Notes on Managing Yourself
Q&A for entrepreneurs, Part III.
Like other business owners, I learned along the way and grew into my role as CEO. Possibly the biggest lesson has been the importance of rigorously, even ruthlessly, managing my time and energy. In this third essay on entrepreneurship, I talk to the importance of managing your time.
Why is time management important?
My Dad taught me that “you show what’s important by how you spend your time.” He said it a thousand times before I started to fully digest and embrace this idea, which has two distinct parts.
First, decide what’s important. Know your priorities. Every morning, each of us receives the same ration of time. Then the world does its best to distract us. With clear priorities, we can quickly and clearly say “yes” and “no” to requests and opportunities.
Second, have a strategy for managing your time and energy. As Jim Rohn said years ago, “either you run the day, or the day runs you.” As leaders, how we invest our time, attention and energy impacts every person on our teams. And as individuals, our use of time determines whether or not we make progress against our priorities.
How do you manage your time? How do you plan your week?
Like most people, my approach to managing time is a work in progress. That said, I follow several strategies to organize my thinking and schedule priorities.
First, every Sunday, I conduct a weekly review, something I learned from Getting Things Done by David Allen. That means I take 15 to 60 minutes to review my active projects, family obligations and to do list to make sure I’ve got a sense for the week and scheduled my priorities on the calendar.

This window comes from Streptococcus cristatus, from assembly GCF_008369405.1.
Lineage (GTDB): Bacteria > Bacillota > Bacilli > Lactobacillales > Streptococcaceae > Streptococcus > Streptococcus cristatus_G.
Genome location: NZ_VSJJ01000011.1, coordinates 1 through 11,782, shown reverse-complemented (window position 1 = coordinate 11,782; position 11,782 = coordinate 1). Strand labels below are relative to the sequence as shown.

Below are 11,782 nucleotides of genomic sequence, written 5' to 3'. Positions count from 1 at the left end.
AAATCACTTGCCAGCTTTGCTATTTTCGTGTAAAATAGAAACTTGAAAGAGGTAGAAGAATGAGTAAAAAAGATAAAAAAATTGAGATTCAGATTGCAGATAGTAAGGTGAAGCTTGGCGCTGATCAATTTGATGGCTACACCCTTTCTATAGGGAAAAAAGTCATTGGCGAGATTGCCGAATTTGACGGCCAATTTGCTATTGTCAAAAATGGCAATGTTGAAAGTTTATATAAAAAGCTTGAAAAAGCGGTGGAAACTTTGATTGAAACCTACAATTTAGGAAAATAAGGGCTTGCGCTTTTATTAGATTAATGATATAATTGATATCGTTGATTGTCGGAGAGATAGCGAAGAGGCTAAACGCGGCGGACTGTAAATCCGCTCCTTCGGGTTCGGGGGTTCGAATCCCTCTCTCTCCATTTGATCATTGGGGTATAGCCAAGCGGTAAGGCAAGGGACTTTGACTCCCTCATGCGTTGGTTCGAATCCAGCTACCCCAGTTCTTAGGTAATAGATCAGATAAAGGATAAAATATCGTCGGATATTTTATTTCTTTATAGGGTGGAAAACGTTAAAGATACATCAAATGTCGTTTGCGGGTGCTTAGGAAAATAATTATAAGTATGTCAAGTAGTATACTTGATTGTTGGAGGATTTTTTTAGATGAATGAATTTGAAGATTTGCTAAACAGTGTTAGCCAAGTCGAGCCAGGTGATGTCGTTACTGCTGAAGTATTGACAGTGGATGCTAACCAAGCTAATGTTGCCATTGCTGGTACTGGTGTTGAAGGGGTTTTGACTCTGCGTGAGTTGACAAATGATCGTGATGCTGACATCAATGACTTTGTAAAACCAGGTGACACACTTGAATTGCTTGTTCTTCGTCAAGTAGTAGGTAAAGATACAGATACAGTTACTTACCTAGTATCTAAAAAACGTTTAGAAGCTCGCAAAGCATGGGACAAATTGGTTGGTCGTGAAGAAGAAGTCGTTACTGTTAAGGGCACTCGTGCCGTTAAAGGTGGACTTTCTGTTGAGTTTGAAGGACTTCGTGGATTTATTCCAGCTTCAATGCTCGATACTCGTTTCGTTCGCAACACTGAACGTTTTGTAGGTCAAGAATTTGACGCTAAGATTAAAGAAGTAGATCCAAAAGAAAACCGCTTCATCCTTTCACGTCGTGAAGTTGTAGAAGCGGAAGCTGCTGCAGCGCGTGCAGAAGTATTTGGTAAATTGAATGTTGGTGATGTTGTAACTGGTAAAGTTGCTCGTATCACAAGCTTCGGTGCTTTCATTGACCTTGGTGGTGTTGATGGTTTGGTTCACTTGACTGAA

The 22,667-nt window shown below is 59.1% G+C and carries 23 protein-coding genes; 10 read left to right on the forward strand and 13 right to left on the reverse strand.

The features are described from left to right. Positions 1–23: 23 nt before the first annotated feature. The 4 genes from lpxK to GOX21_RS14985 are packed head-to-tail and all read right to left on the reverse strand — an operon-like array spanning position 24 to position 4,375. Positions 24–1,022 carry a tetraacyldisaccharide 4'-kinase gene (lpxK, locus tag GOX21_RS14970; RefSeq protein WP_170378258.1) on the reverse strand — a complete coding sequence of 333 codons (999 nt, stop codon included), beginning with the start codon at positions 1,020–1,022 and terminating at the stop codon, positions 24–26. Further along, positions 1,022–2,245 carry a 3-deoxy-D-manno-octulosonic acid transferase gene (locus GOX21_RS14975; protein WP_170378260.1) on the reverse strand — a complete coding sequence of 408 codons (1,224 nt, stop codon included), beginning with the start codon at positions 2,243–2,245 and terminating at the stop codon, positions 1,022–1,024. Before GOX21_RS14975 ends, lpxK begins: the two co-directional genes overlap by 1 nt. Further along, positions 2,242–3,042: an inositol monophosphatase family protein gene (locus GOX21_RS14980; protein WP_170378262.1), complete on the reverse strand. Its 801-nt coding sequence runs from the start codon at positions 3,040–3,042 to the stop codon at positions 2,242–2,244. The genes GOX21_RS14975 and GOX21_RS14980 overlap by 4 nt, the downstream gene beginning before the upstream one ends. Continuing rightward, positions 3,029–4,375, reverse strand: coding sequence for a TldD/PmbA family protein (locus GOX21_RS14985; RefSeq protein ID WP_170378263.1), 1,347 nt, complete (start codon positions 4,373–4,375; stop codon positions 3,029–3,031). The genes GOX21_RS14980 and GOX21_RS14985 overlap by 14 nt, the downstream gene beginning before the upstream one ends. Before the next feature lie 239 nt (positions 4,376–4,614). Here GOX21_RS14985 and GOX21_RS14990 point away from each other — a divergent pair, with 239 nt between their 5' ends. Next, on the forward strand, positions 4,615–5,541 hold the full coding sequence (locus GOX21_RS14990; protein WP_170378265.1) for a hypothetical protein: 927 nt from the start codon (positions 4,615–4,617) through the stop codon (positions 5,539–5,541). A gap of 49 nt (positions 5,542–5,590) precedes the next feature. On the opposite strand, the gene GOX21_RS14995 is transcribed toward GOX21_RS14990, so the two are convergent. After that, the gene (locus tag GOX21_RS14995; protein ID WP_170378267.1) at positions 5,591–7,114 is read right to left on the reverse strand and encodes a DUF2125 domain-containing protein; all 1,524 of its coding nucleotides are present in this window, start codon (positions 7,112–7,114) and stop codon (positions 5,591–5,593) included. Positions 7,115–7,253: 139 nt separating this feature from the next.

Second, I use block scheduling, a strategy learned from Cal Newport and his book Deep Work. I assign certain tasks to certain days or times of day. For example, I dedicate Mondays to “administration”, which includes management meetings, contracts, bills, etc. Tuesdays and Thursdays are for business development and client support. I schedule workouts and time to write early each morning. Block scheduling helps me focus by topic and leverage my natural energy levels, and my team knows this.
What approaches help you stay productive day-to-day?
Being productive requires focus and a “distractionless” workspace. That’s why I do my best writing early in the morning or late at night. Day-to-day, I have other strategies.
First, I do my best to check email at set times. I write and workout in the morning before processing my email. Then, I check email mid-morning, mid-afternoon and in the evening.
Second, I organize my “to do” list by context. This is another strategy learned from Getting Things Done. For example, my list has items under “@home” (things I can do at the house) or “@office” (requires being at work) or “@phone” (includes calls I need to make) or “@errand” (things I can to do while driving around town). That way, no matter my location or state of mind, I can work a part of the list.
Third, I prioritize sleep and exercise. I do something active every day. There is a cycle of energy at work and at home; understand this. There is a Sabbath for a reason.
What do you wish you had learned or understood earlier?
The myth of multi-tasking. We can only do one thing at a time. If you make one or two important decisions each day, or get one meaningful task done, you will move forward and succeed. As Lao Tzu wrote, “Nature does not hurry yet everything is accomplished.”
The reality is that we tend towards self-indulgence and do the things we like to do, or want to do in the moment, rather than those things that help us achieve our goals. Having clear priorities and a sensible approach to managing time has helped me tremendously.
 Click here for Part I on “Starting a Business” and here for Part II on “Managing a Business.”
 I first became aware of Cal through a 2008 blog post he wrote on “fixed-schedule productivity.”
My thanks to Steve Mendell for his suggestions and feedback on an earlier draft of this essay.
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